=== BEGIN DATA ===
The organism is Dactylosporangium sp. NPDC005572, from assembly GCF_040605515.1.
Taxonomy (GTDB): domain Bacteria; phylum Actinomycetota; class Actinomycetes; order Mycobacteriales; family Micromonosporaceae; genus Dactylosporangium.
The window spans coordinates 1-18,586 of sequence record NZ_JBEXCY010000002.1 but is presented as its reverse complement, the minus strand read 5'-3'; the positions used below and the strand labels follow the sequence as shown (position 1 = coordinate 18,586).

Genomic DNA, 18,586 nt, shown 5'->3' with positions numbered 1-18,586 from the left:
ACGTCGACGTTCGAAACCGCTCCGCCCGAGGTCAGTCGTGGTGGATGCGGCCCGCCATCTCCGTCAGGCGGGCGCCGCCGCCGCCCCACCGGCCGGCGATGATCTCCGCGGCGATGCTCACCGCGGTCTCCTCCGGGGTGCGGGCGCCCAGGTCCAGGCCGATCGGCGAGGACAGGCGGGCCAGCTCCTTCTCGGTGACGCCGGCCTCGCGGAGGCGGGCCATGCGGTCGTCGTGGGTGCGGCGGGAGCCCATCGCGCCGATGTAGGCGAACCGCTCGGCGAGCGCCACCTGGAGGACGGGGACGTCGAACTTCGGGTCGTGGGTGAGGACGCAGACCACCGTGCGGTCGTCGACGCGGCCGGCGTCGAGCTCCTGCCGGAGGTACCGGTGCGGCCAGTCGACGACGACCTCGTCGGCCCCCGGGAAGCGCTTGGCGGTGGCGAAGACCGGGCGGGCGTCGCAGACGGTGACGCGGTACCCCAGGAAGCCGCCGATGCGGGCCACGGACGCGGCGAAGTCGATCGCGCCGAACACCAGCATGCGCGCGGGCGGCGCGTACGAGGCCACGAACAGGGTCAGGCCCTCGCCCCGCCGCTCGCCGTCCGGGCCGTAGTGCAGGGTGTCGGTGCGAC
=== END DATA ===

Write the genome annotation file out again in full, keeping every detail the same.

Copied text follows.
The organism is Dactylosporangium sp. NPDC005572, from assembly GCF_040605515.1.
Taxonomy (GTDB): domain Bacteria; phylum Actinomycetota; class Actinomycetes; order Mycobacteriales; family Micromonosporaceae; genus Dactylosporangium.
The window spans coordinates 1-18,586 of sequence record NZ_JBEXCY010000002.1 but is presented as its reverse complement, the minus strand read 5'-3'; the positions used below and the strand labels follow the sequence as shown (position 1 = coordinate 18,586).

Genomic DNA, 18,586 nt, shown 5'->3' with positions numbered 1-18,586 from the left:
ACGTCGACGTTCGAAACCGCTCCGCCCGAGGTCAGTCGTGGTGGATGCGGCCCGCCATCTCCGTCAGGCGGGCGCCGCCGCCGCCCCACCGGCCGGCGATGATCTCCGCGGCGATGCTCACCGCGGTCTCCTCCGGGGTGCGGGCGCCCAGGTCCAGGCCGATCGGCGAGGACAGGCGGGCCAGCTCCTTCTCGGTGACGCCGGCCTCGCGGAGGCGGGCCATGCGGTCGTCGTGGGTGCGGCGGGAGCCCATCGCGCCGATGTAGGCGAACCGCTCGGCGAGCGCCACCTGGAGGACGGGGACGTCGAACTTCGGGTCGTGGGTGAGGACGCAGACCACCGTGCGGTCGTCGACGCGGCCGGCGTCGAGCTCCTGCCGGAGGTACCGGTGCGGCCAGTCGACGACGACCTCGTCGGCCCCCGGGAAGCGCTTGGCGGTGGCGAAGACCGGGCGGGCGTCGCAGACGGTGACGCGGTACCCCAGGAAGCCGCCGATGCGGGCCACGGACGCGGCGAAGTCGATCGCGCCGAACACCAGCATGCGCGCGGGCGGCGCGTACGAGGCCACGAACAGGGTCAGGCCCTCGCCCCGCCGCTCGCCGTCCGGGCCGTAGTGCAGGGTGTCGGTGCGAC